Here’s a little something from my WIP. Working on a novel set in the St. Louis suburbs based on a urban legend. This is a tiny little epitaph that our main charcter, Mel shares on grief:
“What does grief feel like? This is the question the ladies at grief group want us to focus on this week.
Grief feels like a barbed wire fence being shoved down my throat and pulled out many times over and over. Grief feels numb and barren, like nothing but bad thoughts can grow. It hits me when I least expect it, at the grocery store and in line at the bank. And yes, it strikes when I see a baby, bundled in a car seat toted into Starbucks, her tiny face peeking out from a little hole in the blankets, parents overly doting and cooing.
Grief is an evil entity that wants me for itself, like a phantom taking me in, inhabiting my body. If I am not lucky, it will. His ugliness will throw his head back, a sinister laugh erupting because he got me.
The other group members say this is normal. I told them between sips of instant coffee and store-bought cookies. There were nods and a supportive sounds, murmurings that they had been there. But no, I wanted them to be there with me. Right now. But so many of them had moved on, moved into acceptance and other happy places.
They tell me that it will get better. “Just give it time,” the woman to my left says, her hand patting my knee.
I swallowed and lowered my head, breaking off a piece of shortbread and swallowing it down with a sip of instant coffee. I hope she’s right.
Grief feels like I am walking with my legs sewn on backwards, a stutter through the world. Even simple things like bathing and eating and getting dressed feel like a chore.
I feel like Ran doesn’t care some days that our baby died. He has such a different way of coping. Instead of crying or talking about things, he runs. His body is withering down to nothing, his bones are protruding in places they used to not. His face is cadaverous. He tells me that running is a release. And I wonder what he thinks about on those long runs through the roads of Chestnut Ridge. Does he even think about the impossibly tiny baby that emerged from my body, red and tiny and dead.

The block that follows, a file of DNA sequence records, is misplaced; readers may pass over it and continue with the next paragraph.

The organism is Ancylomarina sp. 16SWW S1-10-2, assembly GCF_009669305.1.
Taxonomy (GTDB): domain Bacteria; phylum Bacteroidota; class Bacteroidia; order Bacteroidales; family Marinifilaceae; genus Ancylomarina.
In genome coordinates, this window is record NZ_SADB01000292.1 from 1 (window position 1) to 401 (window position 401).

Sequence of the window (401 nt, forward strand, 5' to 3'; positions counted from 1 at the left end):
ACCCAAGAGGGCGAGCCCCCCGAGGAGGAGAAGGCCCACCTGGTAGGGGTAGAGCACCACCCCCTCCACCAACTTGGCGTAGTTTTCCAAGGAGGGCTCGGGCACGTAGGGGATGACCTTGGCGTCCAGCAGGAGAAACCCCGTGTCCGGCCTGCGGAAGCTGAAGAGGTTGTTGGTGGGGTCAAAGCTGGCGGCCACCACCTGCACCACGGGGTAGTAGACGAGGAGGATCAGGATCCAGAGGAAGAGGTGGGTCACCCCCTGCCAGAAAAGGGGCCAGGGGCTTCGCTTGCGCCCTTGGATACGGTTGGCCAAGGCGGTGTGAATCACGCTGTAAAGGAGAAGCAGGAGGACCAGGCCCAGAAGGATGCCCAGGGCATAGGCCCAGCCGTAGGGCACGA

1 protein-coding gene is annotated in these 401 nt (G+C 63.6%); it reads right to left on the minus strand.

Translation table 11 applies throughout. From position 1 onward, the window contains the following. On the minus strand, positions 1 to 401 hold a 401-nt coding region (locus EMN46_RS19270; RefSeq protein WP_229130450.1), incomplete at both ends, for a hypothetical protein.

I look forward to bed. Not for the sex, because that doesn’t happen much anymore. And not for the closeness we used to feel as we fell asleep intertwined in one another’s arms, but for the dreams I might have.
Baby Hope sometimes appeared to me, and if she didn’t, I’d will her to me. Occasionally, her face would appear on the sheers in our bedroom. I’d turn to look, to study the features of her face, but then she’d disappear. I wanted those dreams, because somehow it made me feel closer to her. I wanted tell her I was sorry. Because it was all my fault she didn’t survive.
On those nights, the ragdoll would appear on my nightstand or dresser, sometimes just on the floor near the window.
In the morning, I’d come awake disoriented. I’d check the clock on the bedside table: 9:16 a.m. Not too late. I still had most of the day. My mouth would be dry, sour. The cats would stare at me, their slumber disturbed and stretch long and languidly. My night shirt would be a little damp, my head clogged. I’d realize I’d been dreaming. Not a coherent narrative, but an intermingling of disjointed and haunting images, a parade of all of my fears. Baby Hope being taken away from me at the hospital, her tiny dark lifeless foot, the baby I’d given away.
I heard the thumping again. It was beckoning me to the window downstairs. A smattering of butterflies if I was in a good mood, a swarm of locusts if I wasn’t.
I’d lower my feet to the cream-colored rug. My mind started to catch up, shaking off the dream images and focusing on the real. But sometimes, in those dark days, I wasn’t sure what was real, or what was a product of my imagination, or the otherworld.
[Please remember this is an original work of unpublished fiction. It is not for you to take as your own. Comments always welcome.Thanks for reading!]